Trees of death


There is scarcely an area of the country without its tree-ghosts. They haunt some of the places where the roar and rush of traffic would seem to banish any echo of the past. Look carefully and there, despite its modern aggregate of noise and prose, the tree-ghosts loom stately to the eye that can perceive them. Shadows spreading out on the pleasant country lane, even when encroached upon by buildings, look to be those of the past, staring down upon us, the weight of history chiseled into their gnarled bark.

It is perhaps surprising to note that Hyde Park — one of the largest parks in central London — possesses one of the highest concentrations of haunted trees in England.

Tales are told of a haunted tree that once grew here, one which had a malignant influence on those that slept beneath it.

The tree stood in an isolated position and was most singular-looking in as much as it had growing almost horizontally from its trunk one long branch that strikingly resembled a very long human arm with a hand outstretched and all the fingers widespread and curved, as if in the act of clutching hold of some one.

Those who slept under the tree had an uncannily similar tale to tell. Whilst in slumber each had dreamt that the long, grotesquely fashioned horizontal branch immediately above them turned into an actual living hand and arm, and began slowly to descend, the fingers all widespread, ready to grip hold of the unsuspecting sleeper.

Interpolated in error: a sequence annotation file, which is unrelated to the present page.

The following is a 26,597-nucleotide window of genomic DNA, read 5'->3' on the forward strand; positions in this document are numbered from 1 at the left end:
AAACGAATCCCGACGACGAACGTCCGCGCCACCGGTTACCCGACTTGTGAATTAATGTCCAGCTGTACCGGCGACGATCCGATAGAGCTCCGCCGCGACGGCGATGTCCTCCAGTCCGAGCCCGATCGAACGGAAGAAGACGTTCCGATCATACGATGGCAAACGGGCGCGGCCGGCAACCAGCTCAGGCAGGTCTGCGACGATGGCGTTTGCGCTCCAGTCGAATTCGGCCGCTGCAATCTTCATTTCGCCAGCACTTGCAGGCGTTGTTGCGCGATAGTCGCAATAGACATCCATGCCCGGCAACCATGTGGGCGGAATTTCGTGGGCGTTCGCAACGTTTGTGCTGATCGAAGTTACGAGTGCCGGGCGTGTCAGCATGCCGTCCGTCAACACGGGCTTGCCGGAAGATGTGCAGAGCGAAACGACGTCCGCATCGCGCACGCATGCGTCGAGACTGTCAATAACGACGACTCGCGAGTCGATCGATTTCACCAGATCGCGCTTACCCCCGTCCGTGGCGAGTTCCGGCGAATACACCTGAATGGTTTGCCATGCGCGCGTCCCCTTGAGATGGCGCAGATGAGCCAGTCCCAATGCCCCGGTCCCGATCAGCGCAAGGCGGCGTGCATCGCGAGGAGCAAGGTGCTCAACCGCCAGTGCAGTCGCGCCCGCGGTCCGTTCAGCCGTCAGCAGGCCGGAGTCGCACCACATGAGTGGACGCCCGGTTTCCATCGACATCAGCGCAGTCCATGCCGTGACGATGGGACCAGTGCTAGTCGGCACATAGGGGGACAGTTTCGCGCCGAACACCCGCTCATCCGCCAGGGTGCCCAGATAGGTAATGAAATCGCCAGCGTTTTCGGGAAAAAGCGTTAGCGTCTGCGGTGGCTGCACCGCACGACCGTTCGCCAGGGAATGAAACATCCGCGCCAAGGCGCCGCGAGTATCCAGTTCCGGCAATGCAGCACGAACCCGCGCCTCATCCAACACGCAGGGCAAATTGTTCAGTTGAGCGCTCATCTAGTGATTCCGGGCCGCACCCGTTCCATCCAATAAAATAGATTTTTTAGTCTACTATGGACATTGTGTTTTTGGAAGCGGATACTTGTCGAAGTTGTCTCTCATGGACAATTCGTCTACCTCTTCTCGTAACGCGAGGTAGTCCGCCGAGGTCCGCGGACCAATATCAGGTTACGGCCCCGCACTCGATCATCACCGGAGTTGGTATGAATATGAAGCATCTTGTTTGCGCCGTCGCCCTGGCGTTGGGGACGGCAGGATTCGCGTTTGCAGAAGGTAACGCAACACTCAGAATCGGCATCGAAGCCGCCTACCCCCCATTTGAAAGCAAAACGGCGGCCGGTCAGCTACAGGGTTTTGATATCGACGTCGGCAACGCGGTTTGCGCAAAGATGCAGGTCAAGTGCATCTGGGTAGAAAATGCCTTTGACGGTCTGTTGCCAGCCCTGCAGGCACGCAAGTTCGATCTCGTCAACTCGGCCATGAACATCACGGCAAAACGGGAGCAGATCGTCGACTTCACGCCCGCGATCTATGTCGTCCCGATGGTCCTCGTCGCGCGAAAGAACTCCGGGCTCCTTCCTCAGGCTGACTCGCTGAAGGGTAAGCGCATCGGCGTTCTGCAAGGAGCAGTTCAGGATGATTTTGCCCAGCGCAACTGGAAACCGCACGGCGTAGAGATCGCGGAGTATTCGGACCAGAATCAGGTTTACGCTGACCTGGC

One vagrant who had spent a night under the dreaded tree said, “I was at once seized with an awful horror, but found myself utterly unable to move. I was forced to watch the arm descend lower and lower until the great hand hovered just above my face and the tips of the long, cruel-looking fingers all but grazed my flesh. A voice then said in soft, but in decidedly menacing tones — ‘I have got you now!’ I mean to keep you always; there is no escape!’ ”

“The next moment the fingers, as soft as satin, closed over my mouth and throat and began to throttle me. I awoke shrieking and in such terror that I jumped up and fled the area.”

The man reported hearing of a number of people who had committed suicide on the spot after spending a night under the tree. Some time later it was he that was found dead beneath it, strangled and hung up by his own braces.

Today, the tree is no longer there – it was cut down in the early 1900s. However, to this day, those that dwell in the spot it once occupied are said to be overcome by a feeling of being watched intently by some unseen presence.

It was Elliott O’Donell, the Irish author known primarily for his books about ghosts, who experienced a strange epiphany whilst walking in the park one evening.

“One night, many years ago, after I had been listening to a band, I was strolling across Hyde Park accompanied by a man, a good many years older than myself, and who had been on tour with me in the provinces. Presently, as we were passing by a clump of trees, he suddenly gripped me by the arm and hurriedly dragged me along. I looked at him in astonishment. His face was ghastly white and the muscles in it worked furiously, as if he were suffering from an acute form of St Vitus’s dance. ”